In the Gospel of John, the voice of the Word is heard; the Paraclete is speaking. God makes himself known, proffers himself, and so becomes our God. Thus, the Gospel invites us to see and to hear what apart from the Gospel cannot be seen and cannot be heard: the Father of Jesus, who is the true and divine Son.
Concordia Commentary: John 1:1–7:1 contains Dr. William Weinrich’s original translation of John 1:1–7:1, a painstaking verse-by-verse analysis of the Greek text of these chapters, and theological exposition of the Gospel’s message, both for the apostolic church in its original context, and for the life of the Christian church today. His expertise in the early church fathers demonstrates how this Gospel was understood from the earliest times in the infant Christian church. The following excerpt from the commentary examines Jesus’ words in John 6:54.
CPH is excited to announce the release of the newest volume in the Concordia Commentary series: John 1:1–7:1 by William Weinrich. And, as we often like to do, we’re celebrating the book’s arrival with a giveaway!
During this time of year, we often hear people say “Jesus is the reason for the season.” But Jesus is not just the reason for the Christmas season, He is the reason for every season and for life itself! As Dr. Weinrich puts it: “There is no life apart from him who is, precisely as the incarnate and crucified One, himself Life (Jn 14:6).” Jesus is also the reason the Gospel of John was written: “The Gospel is written to persuade and to instruct those who have not yet received Jesus to believe that he is the Christ, the Son of God, so that they may have life in his name (Jn 20:31).” Because of this, we decided to see just how many times “Jesus” is mentioned in Dr. Weinrich’s commentary. Whoever is able to guess closest to the correct number (without going over) will win a copy of the book!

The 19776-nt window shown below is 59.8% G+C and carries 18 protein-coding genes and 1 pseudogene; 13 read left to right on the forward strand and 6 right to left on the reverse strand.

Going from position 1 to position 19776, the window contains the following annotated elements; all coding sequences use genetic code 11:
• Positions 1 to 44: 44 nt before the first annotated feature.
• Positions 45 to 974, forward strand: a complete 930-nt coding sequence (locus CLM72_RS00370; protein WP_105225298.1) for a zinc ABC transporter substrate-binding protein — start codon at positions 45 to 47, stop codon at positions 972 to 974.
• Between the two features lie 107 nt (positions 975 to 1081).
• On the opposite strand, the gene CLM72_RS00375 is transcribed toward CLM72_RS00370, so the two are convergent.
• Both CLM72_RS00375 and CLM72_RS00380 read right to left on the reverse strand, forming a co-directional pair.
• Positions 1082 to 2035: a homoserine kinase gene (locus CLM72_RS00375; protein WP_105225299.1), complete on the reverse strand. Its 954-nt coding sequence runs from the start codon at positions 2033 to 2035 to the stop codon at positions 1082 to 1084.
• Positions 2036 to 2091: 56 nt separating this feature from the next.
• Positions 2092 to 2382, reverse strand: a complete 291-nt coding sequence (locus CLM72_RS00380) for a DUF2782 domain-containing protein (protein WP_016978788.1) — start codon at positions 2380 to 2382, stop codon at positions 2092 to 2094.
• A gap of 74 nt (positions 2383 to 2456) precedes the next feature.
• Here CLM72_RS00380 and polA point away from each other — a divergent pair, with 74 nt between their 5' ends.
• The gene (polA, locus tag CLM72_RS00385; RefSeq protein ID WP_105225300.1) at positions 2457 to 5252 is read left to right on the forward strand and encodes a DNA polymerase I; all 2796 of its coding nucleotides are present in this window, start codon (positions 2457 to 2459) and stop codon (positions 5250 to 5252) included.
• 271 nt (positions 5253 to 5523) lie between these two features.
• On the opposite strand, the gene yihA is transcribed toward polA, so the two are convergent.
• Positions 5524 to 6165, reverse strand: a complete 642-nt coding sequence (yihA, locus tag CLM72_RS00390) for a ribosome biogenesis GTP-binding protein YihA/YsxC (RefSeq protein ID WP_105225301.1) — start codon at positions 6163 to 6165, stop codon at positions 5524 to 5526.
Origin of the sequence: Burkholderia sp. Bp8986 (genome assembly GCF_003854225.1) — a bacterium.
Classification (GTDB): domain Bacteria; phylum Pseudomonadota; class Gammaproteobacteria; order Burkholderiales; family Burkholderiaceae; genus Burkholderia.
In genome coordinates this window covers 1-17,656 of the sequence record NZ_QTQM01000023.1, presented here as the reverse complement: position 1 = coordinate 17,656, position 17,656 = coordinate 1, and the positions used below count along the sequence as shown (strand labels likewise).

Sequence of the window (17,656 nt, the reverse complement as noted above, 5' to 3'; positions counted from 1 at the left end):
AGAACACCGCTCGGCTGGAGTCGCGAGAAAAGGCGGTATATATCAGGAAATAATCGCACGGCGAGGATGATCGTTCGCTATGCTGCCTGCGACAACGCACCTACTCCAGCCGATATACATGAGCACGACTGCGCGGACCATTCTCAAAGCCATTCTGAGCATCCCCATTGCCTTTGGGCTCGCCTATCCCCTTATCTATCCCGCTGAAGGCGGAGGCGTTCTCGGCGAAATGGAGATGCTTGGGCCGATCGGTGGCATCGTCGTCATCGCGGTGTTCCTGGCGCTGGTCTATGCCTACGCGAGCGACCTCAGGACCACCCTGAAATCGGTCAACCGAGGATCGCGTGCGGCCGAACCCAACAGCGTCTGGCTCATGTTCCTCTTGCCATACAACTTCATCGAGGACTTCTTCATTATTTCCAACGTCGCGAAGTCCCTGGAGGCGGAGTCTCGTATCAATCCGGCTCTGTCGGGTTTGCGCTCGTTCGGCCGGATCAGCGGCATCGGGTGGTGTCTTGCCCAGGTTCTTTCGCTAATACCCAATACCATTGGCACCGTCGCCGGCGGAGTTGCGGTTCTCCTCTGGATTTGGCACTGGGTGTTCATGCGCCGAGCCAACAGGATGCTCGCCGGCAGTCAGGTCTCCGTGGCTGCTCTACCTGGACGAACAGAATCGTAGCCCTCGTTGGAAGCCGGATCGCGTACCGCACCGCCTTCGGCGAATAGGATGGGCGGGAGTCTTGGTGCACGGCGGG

Sorry, this giveaway has ended.
“Years of distinguished service to church and world, including an extraordinary career of seminary leadership and teaching, combine with a lifetime of exceptional scholarly reflection upon the works of the apostle and evangelist St. John and the history of the church’s reception of John’s works to produce a tremendous accomplishment. Deftly crafted with masterful attention both to the subtle nuances of the Greek and to the theological breadth and the depth of the most “spiritual” of the Gospels, Dr. Weinrich’s John 1:1–7:1 is precisely the sort of seasoned exposition that those who know him best have come to expect. Weinrich is to be heartily commended for his outstanding achievement and encouraged not to keep his readers waiting for too long before theirs is the great pleasure of access to his exposition of the rest of this Gospel.”
—Dr. Bruce G. Schuchard, Professor of Exegetical Theology, Concordia Seminary, St. Louis
Dr. William Weinrich, professor of Early Church History and Patristic Studies at Concordia Theological Seminary, Fort Wayne, IN, is the author of the newly released Concordia Commentary on John 1:1–7:1. Shortly before his commentary was published, we interviewed Dr. Weinrich to find out a little more about himself, his ministry, and his work in writing the commentary. Recently, however, we learned the sad news of the unexpected death of his wife, Barbara. We mourn with him, but also rejoice that “whoever hears [Christ’s] word and believes Him who sent [Him] has eternal life. He does not come into judgment, but has passed from death to life” (John 5:24 ESV).
We are anxiously awaiting the arrival of the newest volume in the Concordia Commentary series: John 1:1–7:1 by William Weinrich. In the meantime, we’ve provided an excerpt below to give you a preview of Dr. Weinrich’s discussion on John 3:3.
“Unless One Is Begotten from Above, He Is Not Able to See the Kingdom of God” (Jn 3:3)
In his reply to Nicodemus Jesus confronts the Pharisee with the necessity of partaking in the Baptism of Jesus if one is to “see” the kingdom of God (Jn 3:3). At his Baptism the Spirit of God came down, “descending” (καταβαῖνον), that is, from above, and rested upon him (Jn 1:32). This event was “seen” by John the Baptist (τεθέαμαι, Jn 1:32; see also ἴδῃς, Jn 1:33), and this seeing brought John to recognition and confession: “This one is the Son of God” (Jn 1:34). This is the background for the response of Jesus to Nicodemus (Jn 3:3). [Read more…] about Is Baptism Necessary for Salvation?